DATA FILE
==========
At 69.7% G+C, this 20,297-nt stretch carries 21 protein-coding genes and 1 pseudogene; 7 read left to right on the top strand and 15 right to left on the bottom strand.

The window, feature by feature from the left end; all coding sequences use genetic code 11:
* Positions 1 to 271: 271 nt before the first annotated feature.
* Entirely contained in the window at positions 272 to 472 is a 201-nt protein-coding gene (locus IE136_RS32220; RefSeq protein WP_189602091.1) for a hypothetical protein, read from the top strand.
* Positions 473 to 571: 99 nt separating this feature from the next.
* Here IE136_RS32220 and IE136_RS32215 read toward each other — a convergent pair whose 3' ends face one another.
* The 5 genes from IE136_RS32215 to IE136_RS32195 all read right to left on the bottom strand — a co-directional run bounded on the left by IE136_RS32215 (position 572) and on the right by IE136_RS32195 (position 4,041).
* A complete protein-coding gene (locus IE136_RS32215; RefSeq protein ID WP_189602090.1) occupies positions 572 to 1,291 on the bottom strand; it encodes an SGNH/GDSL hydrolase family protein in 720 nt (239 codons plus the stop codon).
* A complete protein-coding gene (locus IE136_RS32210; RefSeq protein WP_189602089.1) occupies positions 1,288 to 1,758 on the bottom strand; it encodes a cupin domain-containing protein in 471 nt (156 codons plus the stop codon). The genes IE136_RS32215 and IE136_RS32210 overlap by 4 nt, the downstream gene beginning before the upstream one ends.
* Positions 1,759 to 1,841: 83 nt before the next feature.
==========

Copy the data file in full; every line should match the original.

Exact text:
At 69.7% G+C, this 20,297-nt stretch carries 21 protein-coding genes and 1 pseudogene; 7 read left to right on the top strand and 15 right to left on the bottom strand.

The window, feature by feature from the left end; all coding sequences use genetic code 11:
* Positions 1 to 271: 271 nt before the first annotated feature.
* Entirely contained in the window at positions 272 to 472 is a 201-nt protein-coding gene (locus IE136_RS32220; RefSeq protein WP_189602091.1) for a hypothetical protein, read from the top strand.
* Positions 473 to 571: 99 nt separating this feature from the next.
* Here IE136_RS32220 and IE136_RS32215 read toward each other — a convergent pair whose 3' ends face one another.
* The 5 genes from IE136_RS32215 to IE136_RS32195 all read right to left on the bottom strand — a co-directional run bounded on the left by IE136_RS32215 (position 572) and on the right by IE136_RS32195 (position 4,041).
* A complete protein-coding gene (locus IE136_RS32215; RefSeq protein ID WP_189602090.1) occupies positions 572 to 1,291 on the bottom strand; it encodes an SGNH/GDSL hydrolase family protein in 720 nt (239 codons plus the stop codon).
* A complete protein-coding gene (locus IE136_RS32210; RefSeq protein WP_189602089.1) occupies positions 1,288 to 1,758 on the bottom strand; it encodes a cupin domain-containing protein in 471 nt (156 codons plus the stop codon). The genes IE136_RS32215 and IE136_RS32210 overlap by 4 nt, the downstream gene beginning before the upstream one ends.
* Positions 1,759 to 1,841: 83 nt before the next feature.